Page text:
This essay, the first on the subject, draws attention to the lithographs of Henri Cartier-Bresson. It provides a catalogue of the artist's printmaking and focuses on his two most substantial bodies of prints, for deluxe editions of Louis Aragon's Le Paysan de Paris and Yves Bonnefoy's Comme aller loin, dans les pierres. It proposes that while Cartier-Bresson is more famed for his achievements as a photograper, it is drawing, from which these lithographs stem, that has been his central preoccuptation for the last twenty years, and has not only resulted in moving drawings but also has made a sensitive contribution to contemporary printmaking.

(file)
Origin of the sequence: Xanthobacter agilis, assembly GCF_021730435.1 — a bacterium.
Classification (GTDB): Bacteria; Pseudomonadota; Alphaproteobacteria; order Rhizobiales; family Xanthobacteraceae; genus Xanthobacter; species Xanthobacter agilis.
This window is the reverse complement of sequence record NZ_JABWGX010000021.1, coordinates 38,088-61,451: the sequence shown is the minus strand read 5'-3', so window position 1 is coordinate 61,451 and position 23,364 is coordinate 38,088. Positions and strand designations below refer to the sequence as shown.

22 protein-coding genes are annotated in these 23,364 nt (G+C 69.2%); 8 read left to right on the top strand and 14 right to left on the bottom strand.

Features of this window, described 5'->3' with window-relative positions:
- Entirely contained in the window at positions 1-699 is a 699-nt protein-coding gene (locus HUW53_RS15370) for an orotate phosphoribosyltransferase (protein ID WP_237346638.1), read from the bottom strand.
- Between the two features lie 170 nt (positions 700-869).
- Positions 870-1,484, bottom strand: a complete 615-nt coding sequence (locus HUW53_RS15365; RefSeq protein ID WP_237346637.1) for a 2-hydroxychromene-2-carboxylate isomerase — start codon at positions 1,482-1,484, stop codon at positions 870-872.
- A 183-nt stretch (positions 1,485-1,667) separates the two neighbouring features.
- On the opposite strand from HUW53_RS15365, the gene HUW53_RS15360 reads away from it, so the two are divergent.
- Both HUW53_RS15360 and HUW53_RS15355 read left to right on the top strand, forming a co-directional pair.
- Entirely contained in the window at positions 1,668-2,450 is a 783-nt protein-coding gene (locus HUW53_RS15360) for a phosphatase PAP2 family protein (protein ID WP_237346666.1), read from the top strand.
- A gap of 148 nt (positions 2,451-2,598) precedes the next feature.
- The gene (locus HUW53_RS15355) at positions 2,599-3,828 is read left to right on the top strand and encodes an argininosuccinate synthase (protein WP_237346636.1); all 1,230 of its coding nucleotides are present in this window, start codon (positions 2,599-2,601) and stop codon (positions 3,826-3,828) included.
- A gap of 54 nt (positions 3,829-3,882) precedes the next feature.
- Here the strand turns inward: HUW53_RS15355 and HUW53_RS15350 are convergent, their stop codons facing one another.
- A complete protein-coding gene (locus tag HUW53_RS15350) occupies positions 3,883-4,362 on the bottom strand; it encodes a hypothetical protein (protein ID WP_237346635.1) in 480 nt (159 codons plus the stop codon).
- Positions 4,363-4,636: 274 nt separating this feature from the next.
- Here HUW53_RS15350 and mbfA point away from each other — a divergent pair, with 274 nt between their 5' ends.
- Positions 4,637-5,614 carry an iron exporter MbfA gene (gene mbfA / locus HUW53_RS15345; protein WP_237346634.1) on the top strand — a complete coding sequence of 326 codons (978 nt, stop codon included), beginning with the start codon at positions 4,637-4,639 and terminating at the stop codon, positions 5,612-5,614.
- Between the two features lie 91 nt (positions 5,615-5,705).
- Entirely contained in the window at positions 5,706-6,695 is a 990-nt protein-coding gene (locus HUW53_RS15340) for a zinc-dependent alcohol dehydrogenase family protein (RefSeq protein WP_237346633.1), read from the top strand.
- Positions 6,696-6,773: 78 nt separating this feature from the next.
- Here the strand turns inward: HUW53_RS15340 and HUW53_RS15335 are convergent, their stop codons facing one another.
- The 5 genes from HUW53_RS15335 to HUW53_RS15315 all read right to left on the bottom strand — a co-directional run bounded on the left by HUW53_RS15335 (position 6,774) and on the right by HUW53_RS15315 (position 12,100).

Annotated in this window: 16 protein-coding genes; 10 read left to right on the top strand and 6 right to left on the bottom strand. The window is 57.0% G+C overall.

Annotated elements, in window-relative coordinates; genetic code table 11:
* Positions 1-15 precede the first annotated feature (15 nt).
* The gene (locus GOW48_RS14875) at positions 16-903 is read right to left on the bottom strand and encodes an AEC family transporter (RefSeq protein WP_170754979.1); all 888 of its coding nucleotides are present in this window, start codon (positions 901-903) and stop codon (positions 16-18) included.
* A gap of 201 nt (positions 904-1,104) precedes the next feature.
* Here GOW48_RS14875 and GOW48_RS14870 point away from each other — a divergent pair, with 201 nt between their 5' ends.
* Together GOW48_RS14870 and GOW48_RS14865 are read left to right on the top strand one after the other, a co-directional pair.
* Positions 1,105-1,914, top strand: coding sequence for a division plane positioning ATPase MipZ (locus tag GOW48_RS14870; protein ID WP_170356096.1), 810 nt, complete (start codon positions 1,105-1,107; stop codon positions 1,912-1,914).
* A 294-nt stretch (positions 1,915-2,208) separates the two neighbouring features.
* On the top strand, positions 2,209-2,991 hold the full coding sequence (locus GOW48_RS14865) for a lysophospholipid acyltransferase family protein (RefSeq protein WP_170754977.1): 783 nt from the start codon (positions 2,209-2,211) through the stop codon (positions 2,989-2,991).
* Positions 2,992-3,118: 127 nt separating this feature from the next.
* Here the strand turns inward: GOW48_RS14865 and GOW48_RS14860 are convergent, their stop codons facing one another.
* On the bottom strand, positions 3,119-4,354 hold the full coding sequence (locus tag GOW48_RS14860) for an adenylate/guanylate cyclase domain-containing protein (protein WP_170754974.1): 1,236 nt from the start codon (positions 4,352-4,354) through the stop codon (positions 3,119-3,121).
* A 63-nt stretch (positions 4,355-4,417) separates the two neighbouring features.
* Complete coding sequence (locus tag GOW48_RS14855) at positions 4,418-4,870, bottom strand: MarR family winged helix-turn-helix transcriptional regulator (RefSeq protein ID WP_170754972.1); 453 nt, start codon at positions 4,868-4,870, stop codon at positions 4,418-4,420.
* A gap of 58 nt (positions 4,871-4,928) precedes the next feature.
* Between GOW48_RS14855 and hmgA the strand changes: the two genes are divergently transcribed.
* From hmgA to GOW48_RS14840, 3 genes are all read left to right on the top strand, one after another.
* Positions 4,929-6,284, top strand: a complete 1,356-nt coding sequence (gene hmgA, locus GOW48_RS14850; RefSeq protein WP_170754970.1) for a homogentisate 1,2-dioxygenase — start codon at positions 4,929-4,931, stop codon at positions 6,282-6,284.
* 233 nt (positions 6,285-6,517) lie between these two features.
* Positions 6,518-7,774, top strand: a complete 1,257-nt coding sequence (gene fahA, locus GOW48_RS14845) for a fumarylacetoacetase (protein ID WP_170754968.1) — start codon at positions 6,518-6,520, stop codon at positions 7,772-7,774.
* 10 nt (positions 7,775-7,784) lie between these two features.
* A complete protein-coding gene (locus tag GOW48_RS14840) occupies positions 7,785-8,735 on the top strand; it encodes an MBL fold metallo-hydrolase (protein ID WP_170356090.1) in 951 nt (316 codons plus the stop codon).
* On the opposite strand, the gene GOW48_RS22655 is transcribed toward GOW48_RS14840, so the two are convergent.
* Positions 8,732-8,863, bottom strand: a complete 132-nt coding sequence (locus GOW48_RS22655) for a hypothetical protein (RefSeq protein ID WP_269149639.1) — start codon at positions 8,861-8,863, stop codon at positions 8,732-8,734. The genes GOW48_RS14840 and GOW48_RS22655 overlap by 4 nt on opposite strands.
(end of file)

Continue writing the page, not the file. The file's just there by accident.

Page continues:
Such lithographs represent a small, though moving body of work. In their attentiveness to the subject, the lithographs of Henri Cartier-Bresson are a fine reflection of Louise Aragon's assertion that `the image is the path of all knowledge I...] there is no other knowledge than that of the particular. There is no other poetry than that of the concrete. Madness is the predominance of the abstract and the general over the concrete, over poetry [...] A poetic life, pray engrave that expression.' The invocation provides a suitable epiphet for the printmaking of Cartier-Bresson.
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